During the pandemic, food banks became a lifeline for many. The strain on charities was immense, with fewer donations and fewer staff delivering food to more in need than had been required prior to the pandemic.
This year the strain is set to increase – but we are making the most of our 100+ branches throughout the UK to support as many food banks as we can!
Keep reading to find out how to gain your place on the nice list!
Food poverty can affect anyone
You may even know someone who is struggling this year. Nobody could have predicted a 40-year-high cost of living crisis, from huge energy bill price rises, to frightening mortgage rate increases, and extortionate food price rises.
- Trussell Trust, the UK’s leading hunger charity, has stated that “an emergency food parcel is being given out every 13 seconds”
- The Trussell Trust network is set to distribute 1.3 million emergency food parcels over winter to help the soaring numbers of households in need.
- Prior to this winter, up to 6% of all UK households are supported by an independent food bank or a food bank in the Trussell Trust network. This is only set to increase.
- The charity ‘Broke’ estimates the cost of a single food parcel has increased by £19 due to inflated food prices!
Independent Food Aid Network data states that demand has risen further since July 2022, and nearly 10 million adults and 4 million children are skipping meals and experiencing food insecurity.
The State of Hunger research programme, carried out by Heriot-Watt University, was conducted as a major study on hunger in the UK. In 2021, the study reviewed the number of food parcels distributed each year, which has increased by a whopping 128% over a five-year period.
Half of food banks surveyed may not be able to support everyone who needs their help, or may have to reduce the size of the parcels to meet the growing demand.
With increased costs faced by many in the UK, it’s not just those struggling on benefits that are turning to food banks. Horrifying stories of key workers from the NHS and the Fire Brigade using food banks recently reached the front pages, as inflation continues to grow faster than wages. It has also been reported in the national press that Stockport NHS Foundation Trust has emailed staff advising them they can be issued with Stockport Food Bank vouchers if they are struggling.
Unexpected higher demand in August and September has also meant that many food banks have been unable to stockpile enough food ready for their busiest time of year. While charities continue to apply political pressure, there are some things we can all do to help communities in need.
A-Plan branch food donation points are now running!
You will see our Christmas community food bank collection posters popping up in branch windows up and down the country!
Our 100+ branches, up and down the country, are running Trussell Trust food bank network donation points – all items received will be donated to your local community food bank. Working together, we can make a huge difference this winter.
What can you donate to food banks?
Each of our branches will ascertain the requirements from their community food bank, collect items on their behalf and arrange delivery.
While each community food bank’s requirements may vary slightly, most food banks are seeking ‘the staples’, i.e. items that have a long shelf life and don’t need refrigeration.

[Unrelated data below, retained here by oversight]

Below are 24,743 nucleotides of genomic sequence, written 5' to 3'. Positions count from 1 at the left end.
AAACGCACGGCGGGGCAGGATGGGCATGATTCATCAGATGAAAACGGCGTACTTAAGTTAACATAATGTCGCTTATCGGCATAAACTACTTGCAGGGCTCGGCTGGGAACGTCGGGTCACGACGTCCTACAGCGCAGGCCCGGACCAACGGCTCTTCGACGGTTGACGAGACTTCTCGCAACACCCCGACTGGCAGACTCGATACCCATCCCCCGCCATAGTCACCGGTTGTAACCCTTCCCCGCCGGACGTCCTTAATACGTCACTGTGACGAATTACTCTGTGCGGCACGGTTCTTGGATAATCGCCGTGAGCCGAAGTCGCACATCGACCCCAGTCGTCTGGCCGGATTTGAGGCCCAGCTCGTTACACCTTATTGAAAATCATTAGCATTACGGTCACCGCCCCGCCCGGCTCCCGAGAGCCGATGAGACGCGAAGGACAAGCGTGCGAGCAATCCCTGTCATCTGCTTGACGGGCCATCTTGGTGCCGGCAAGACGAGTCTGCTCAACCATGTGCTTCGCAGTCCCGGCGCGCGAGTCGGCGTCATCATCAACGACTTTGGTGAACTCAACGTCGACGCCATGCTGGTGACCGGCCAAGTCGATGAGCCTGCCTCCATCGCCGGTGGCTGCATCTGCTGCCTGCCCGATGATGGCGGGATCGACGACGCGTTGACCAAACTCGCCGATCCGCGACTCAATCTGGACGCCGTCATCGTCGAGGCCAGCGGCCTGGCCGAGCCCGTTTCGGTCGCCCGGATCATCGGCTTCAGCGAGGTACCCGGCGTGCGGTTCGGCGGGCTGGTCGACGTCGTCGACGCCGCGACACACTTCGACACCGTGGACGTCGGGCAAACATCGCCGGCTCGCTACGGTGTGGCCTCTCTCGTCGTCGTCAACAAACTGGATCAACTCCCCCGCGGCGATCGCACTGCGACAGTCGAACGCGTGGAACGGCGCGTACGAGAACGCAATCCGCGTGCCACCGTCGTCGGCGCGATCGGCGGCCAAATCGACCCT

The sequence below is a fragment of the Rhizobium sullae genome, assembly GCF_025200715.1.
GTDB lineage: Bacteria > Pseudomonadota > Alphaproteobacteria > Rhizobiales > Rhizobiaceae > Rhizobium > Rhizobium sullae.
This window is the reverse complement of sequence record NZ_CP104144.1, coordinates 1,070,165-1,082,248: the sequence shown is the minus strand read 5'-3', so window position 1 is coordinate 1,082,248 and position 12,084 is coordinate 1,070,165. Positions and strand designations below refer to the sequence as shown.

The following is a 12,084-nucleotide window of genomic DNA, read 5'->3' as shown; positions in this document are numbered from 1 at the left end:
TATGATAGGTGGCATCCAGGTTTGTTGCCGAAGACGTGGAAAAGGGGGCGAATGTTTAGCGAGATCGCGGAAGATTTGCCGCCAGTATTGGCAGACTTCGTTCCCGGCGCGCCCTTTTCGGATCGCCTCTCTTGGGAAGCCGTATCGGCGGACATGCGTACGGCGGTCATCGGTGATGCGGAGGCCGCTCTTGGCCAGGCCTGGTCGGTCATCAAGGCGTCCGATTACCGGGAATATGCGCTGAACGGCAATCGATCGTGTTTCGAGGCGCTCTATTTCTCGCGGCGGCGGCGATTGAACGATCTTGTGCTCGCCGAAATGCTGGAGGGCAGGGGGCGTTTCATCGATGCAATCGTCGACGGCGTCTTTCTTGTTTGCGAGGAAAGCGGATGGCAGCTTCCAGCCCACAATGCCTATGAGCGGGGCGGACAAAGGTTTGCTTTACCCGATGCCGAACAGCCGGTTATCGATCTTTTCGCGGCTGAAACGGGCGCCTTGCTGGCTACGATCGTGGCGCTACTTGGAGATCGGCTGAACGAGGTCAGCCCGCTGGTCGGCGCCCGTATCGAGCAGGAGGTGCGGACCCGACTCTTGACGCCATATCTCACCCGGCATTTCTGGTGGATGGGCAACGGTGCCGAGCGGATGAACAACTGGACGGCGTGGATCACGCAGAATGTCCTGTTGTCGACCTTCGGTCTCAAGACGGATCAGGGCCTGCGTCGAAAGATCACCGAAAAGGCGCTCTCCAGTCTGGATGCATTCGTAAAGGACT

It’s also important to include foods that don’t require a lot of cooking due to energy bills, or lack of facilities, or can be eaten cold. And don’t forget to check the ‘best by’ date.
Pop into your local branch (or give them a call, find their details here) to find out what your local food bank is in need of.
Extra food bank tips!
A little extra thought can go a long way…
- If you are a vegetarian, vegan, coeliac or halal, why not donate these types of items? Food banks cater to a wide range of dietary requirements which can be extremely challenging.
- Treats around this time of year are also a good option for children. Multipacks allow the charity to split the bags and place one or two in each parcel.
- Many charities have a zero-alcohol rule, so opt for alcohol-free items, and beware of items such as Christmas pudding which contains brandy.
- Shopping bags are also welcome, from plastic to cotton tote bags, so just pop your donation into a bag and the charity will reuse them.
For those unable to drop off items in person, an alternative is a cash donation or supermarket vouchers paid directly to the charity. These types of donations have seen the greatest drop off over the past few years, and yet remain a huge help to charities in filling the gaps left in food donations – and affording fuel to deliver to the most vulnerable.
The Trussell Trust alone is spending over £1,400 per month on groceries, while the Greenwich food bank is spending £9,000 per month, in addition to donated food, to meet the growing need for food parcels.
The energy crisis has also seen some food banks request blankets and hot-water bottles, so check with your local A-Plan branch who will be collecting exactly what their community food bank requires.
Looking for support this winter?
If you, your neighbour, friend or family member is seeking support, there are resources available to help you.
Both authorities can support you, answer any questions you may have, and refer you to a food bank with a voucher. Food bank staff are aware that customers feel awkward when using a food bank for the first time, and are trained to help everyone feel welcome and relaxed. They can also provide additional support, they are there to help.
Food bank donation points on your high street
Why not call or pop into your local branch to see what items they are collecting this year – and follow and share their progress across social media to help support the community. You can find your local branch here.
Sources: The Trussell Trust, State of Hunger, Food Foundation, Independent Food Aid Network.